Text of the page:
The Benefit of Accelerometers Based on Cold Atom Interferometry for Future Satellite Gravity Missions

verfasst von
Annike Knabe, Manuel Schilling, Hu Wu, Alireza Hosseiniarani, Jürgen Müller, Quentin Beaufils, Franck Pereira Dos Santos

Satellite gravity missions, like GRACE and GRACE Follow-On, successfully map the Earth’s gravity field and its change over time. With the addition of the laser ranging interferometer (LRI) to GRACE-FO, a significant improvement over GRACE for inter-satellite ranging was achieved. One of the limiting factors is the accelerometer for measuring the non-gravitational forces acting on the satellite. The classical electrostatic accelerometers are affected by a drift at low frequencies. This drawback can be counterbalanced by adding an accelerometer based on cold atom interferometry (CAI) due to its high long-term stability. The CAI concept has already been successfully demonstrated in ground experiments and is expected to show an even higher sensitivity in space. In order to investigate the potential of the CAI concept for future satellite gravity missions, a closed-loop simulation is performed in the context of GRACE-FO like missions. The sensitivity of the CAI accelerometer is estimated based on state-of-the-art ground sensors and predictions for space applications. The sensor performance is tested for different scenarios and the benefits to the gravity field solutions are quantitatively evaluated. It is shown that a classical accelerometer aided by CAI technology improves the results of the gravity field recovery especially in reducing the striping effects. The non-gravitational accelerations are modelled using a detailed surface model of a GRACE-like satellite body. This is required for a realistic determination of the variations of the non-gravitational accelerations during one interferometer cycle. It is demonstrated that the estimated error due to this variation is significant. We consider different orbit altitudes and also analyze the effect of drag compensation.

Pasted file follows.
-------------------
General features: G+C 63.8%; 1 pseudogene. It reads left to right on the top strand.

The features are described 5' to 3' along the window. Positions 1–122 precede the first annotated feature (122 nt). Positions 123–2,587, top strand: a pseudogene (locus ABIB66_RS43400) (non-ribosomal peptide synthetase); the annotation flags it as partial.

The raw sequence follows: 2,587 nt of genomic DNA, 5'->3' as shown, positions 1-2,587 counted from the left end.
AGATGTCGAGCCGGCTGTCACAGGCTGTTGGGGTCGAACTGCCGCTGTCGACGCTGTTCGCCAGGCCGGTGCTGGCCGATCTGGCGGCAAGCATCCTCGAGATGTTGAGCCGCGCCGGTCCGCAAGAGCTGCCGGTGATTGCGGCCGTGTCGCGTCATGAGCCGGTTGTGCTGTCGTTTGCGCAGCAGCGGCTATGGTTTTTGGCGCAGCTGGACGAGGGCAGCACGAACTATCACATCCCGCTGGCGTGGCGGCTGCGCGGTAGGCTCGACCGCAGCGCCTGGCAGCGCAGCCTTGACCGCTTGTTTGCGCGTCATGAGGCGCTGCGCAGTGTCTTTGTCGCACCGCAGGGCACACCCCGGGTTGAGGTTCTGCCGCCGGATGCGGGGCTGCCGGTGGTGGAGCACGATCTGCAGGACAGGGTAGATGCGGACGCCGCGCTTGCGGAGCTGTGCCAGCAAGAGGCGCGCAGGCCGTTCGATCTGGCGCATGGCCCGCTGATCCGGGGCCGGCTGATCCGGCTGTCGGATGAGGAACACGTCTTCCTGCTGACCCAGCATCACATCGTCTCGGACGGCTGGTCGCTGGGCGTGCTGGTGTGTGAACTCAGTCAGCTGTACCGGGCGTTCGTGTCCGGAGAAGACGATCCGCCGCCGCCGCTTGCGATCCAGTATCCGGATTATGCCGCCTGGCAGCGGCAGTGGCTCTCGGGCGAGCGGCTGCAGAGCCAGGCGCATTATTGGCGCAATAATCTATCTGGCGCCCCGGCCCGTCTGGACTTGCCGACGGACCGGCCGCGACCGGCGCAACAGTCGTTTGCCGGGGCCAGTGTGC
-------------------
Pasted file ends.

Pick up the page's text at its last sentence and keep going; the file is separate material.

Institut für Erdmessung
QUEST Leibniz Forschungsschule
SFB 1464: Relativistische und quanten-basierte Geodäsie (TerraQ)
Externe Organisation(en)
DLR-Institut für Satellitengeodäsie und Inertialsensorik
SYRTE - Observatoire de Paris
Beitrag in Buch/Sammelwerk
Anzahl der Seiten
ASJC Scopus Sachgebiete
Computer in den Geowissenschaften, Geophysik
Fachgebiet (basierend auf ÖFOS 2012)
Gravimetrie, Atomphysik, Satellitengeodäsie
Ziele für nachhaltige Entwicklung
SDG 9 – Industrie, Innovation und Infrastruktur
Elektronische Version(en) (Zugang: Offen)

Details im Forschungsportal „Research@Leibniz University“